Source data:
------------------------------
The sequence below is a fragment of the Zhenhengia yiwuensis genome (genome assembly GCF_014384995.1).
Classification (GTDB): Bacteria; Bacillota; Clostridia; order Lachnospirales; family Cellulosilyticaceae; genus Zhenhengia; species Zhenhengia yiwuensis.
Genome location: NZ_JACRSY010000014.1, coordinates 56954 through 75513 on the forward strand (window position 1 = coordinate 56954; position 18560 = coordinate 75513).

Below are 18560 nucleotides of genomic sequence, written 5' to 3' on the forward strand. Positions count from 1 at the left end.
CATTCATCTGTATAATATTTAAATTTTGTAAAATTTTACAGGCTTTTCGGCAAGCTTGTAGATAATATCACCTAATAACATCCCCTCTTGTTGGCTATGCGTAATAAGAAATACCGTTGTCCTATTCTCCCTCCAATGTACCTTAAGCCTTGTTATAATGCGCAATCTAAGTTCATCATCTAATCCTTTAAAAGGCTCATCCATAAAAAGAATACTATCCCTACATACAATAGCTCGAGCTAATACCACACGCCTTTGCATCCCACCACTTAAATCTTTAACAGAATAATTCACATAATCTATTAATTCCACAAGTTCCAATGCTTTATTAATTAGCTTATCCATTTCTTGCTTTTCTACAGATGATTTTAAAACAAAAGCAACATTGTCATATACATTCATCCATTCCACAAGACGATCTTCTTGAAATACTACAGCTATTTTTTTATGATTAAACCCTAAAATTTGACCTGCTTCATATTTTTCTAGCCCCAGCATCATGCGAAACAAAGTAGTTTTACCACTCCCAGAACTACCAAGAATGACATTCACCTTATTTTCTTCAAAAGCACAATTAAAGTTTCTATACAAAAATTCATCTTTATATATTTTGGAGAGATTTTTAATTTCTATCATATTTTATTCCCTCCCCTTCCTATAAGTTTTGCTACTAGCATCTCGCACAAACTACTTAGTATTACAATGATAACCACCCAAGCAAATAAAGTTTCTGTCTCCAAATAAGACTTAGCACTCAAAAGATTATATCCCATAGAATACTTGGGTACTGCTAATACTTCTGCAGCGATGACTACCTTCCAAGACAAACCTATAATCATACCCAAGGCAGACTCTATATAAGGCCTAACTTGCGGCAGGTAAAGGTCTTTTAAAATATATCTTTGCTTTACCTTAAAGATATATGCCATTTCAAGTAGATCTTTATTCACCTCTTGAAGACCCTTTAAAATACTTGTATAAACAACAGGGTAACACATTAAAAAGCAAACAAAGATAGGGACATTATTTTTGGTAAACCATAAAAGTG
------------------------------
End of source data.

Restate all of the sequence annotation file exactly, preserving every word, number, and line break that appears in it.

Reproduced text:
The sequence below is a fragment of the Zhenhengia yiwuensis genome (genome assembly GCF_014384995.1).
Classification (GTDB): Bacteria; Bacillota; Clostridia; order Lachnospirales; family Cellulosilyticaceae; genus Zhenhengia; species Zhenhengia yiwuensis.
Genome location: NZ_JACRSY010000014.1, coordinates 56954 through 75513 on the forward strand (window position 1 = coordinate 56954; position 18560 = coordinate 75513).

Below are 18560 nucleotides of genomic sequence, written 5' to 3' on the forward strand. Positions count from 1 at the left end.
CATTCATCTGTATAATATTTAAATTTTGTAAAATTTTACAGGCTTTTCGGCAAGCTTGTAGATAATATCACCTAATAACATCCCCTCTTGTTGGCTATGCGTAATAAGAAATACCGTTGTCCTATTCTCCCTCCAATGTACCTTAAGCCTTGTTATAATGCGCAATCTAAGTTCATCATCTAATCCTTTAAAAGGCTCATCCATAAAAAGAATACTATCCCTACATACAATAGCTCGAGCTAATACCACACGCCTTTGCATCCCACCACTTAAATCTTTAACAGAATAATTCACATAATCTATTAATTCCACAAGTTCCAATGCTTTATTAATTAGCTTATCCATTTCTTGCTTTTCTACAGATGATTTTAAAACAAAAGCAACATTGTCATATACATTCATCCATTCCACAAGACGATCTTCTTGAAATACTACAGCTATTTTTTTATGATTAAACCCTAAAATTTGACCTGCTTCATATTTTTCTAGCCCCAGCATCATGCGAAACAAAGTAGTTTTACCACTCCCAGAACTACCAAGAATGACATTCACCTTATTTTCTTCAAAAGCACAATTAAAGTTTCTATACAAAAATTCATCTTTATATATTTTGGAGAGATTTTTAATTTCTATCATATTTTATTCCCTCCCCTTCCTATAAGTTTTGCTACTAGCATCTCGCACAAACTACTTAGTATTACAATGATAACCACCCAAGCAAATAAAGTTTCTGTCTCCAAATAAGACTTAGCACTCAAAAGATTATATCCCATAGAATACTTGGGTACTGCTAATACTTCTGCAGCGATGACTACCTTCCAAGACAAACCTATAATCATACCCAAGGCAGACTCTATATAAGGCCTAACTTGCGGCAGGTAAAGGTCTTTTAAAATATATCTTTGCTTTACCTTAAAGATATATGCCATTTCAAGTAGATCTTTATTCACCTCTTGAAGACCCTTTAAAATACTTGTATAAACAACAGGGTAACACATTAAAAAGCAAACAAAGATAGGGACATTATTTTTGGTAAACCATAAAAGTG